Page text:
“Energy Transactions” are transactions in a “Day-Ahead Market”
“Forward Capacity Transactions” fall into three distinct categories, Generation Capacity (“GC”), Demand Response (“DR”), and Energy Efficiency.
“Reserve Regulation Transactions” allow a Petitioner to purchase through auction, for the benefit of load serving entities (“LSEs”) and resources, the right, during a period of time specified in the Petitioner's Tariff, to require the seller to operate electric facilities in a physical state such that the facilities can increase or decrease the rate of injection or withdrawal of electricity to the electric power transmission system operated by the Petitioner with physical performance by the seller's facilities within a response interval specified in the Petitioner's tariff (Reserve Transaction), or prompt physical performance by the seller's facilities (Area Control Error Regulation Transaction).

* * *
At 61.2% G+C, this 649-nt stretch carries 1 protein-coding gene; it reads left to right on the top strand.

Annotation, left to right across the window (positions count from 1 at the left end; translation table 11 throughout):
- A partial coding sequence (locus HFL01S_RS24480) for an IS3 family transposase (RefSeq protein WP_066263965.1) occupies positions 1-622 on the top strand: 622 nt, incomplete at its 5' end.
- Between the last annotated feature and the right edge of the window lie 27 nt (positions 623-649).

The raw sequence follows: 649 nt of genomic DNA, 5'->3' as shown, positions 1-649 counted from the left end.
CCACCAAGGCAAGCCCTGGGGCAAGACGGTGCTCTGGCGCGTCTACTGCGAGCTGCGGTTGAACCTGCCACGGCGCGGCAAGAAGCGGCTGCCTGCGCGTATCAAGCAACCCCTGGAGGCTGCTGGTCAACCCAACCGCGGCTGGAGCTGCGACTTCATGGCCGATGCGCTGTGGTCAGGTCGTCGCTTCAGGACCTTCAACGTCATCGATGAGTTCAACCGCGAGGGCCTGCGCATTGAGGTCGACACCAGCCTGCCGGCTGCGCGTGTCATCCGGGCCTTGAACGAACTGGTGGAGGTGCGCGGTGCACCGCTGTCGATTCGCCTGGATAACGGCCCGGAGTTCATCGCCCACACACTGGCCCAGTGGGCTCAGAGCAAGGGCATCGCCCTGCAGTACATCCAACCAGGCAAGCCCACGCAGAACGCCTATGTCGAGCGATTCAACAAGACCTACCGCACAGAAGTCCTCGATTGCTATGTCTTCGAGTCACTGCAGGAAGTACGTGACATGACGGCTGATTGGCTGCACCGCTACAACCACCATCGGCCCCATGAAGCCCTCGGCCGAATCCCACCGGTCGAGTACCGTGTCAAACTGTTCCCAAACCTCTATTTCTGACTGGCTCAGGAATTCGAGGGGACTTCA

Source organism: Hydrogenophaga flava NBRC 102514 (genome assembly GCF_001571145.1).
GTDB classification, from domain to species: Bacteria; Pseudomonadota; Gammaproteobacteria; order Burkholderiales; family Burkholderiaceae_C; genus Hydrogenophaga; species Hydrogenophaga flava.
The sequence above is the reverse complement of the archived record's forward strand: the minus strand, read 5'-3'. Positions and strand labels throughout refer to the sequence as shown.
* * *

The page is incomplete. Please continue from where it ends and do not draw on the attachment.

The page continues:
The Proposed Exemption would be subject to certain conditions. First, all parties to the agreements, contracts or transactions that are covered by the Proposed Exemption must be either “appropriate persons,” as such term is defined in sections 4(c)(3)(A) through (J) of the Act, or “eligible contract participants,” as such term is defined in section 1a(18)(A) of the Act and in Commission regulation 1.3(m).
Second, the agreements, contracts or transactions that are covered by the Proposed Exemption must be offered or sold pursuant to a Petitioner's tariff, which has been approved or permitted to take effect by:
(1) In the case of ERCOT, the PUCT or
(2) In the case of all other Petitioners, FERC.
Third, none of a Petitioner's tariffs or other governing documents may include any requirement that the Petitioner notify a member prior to providing information to the Commission in response to a subpoena or other request for information or documentation.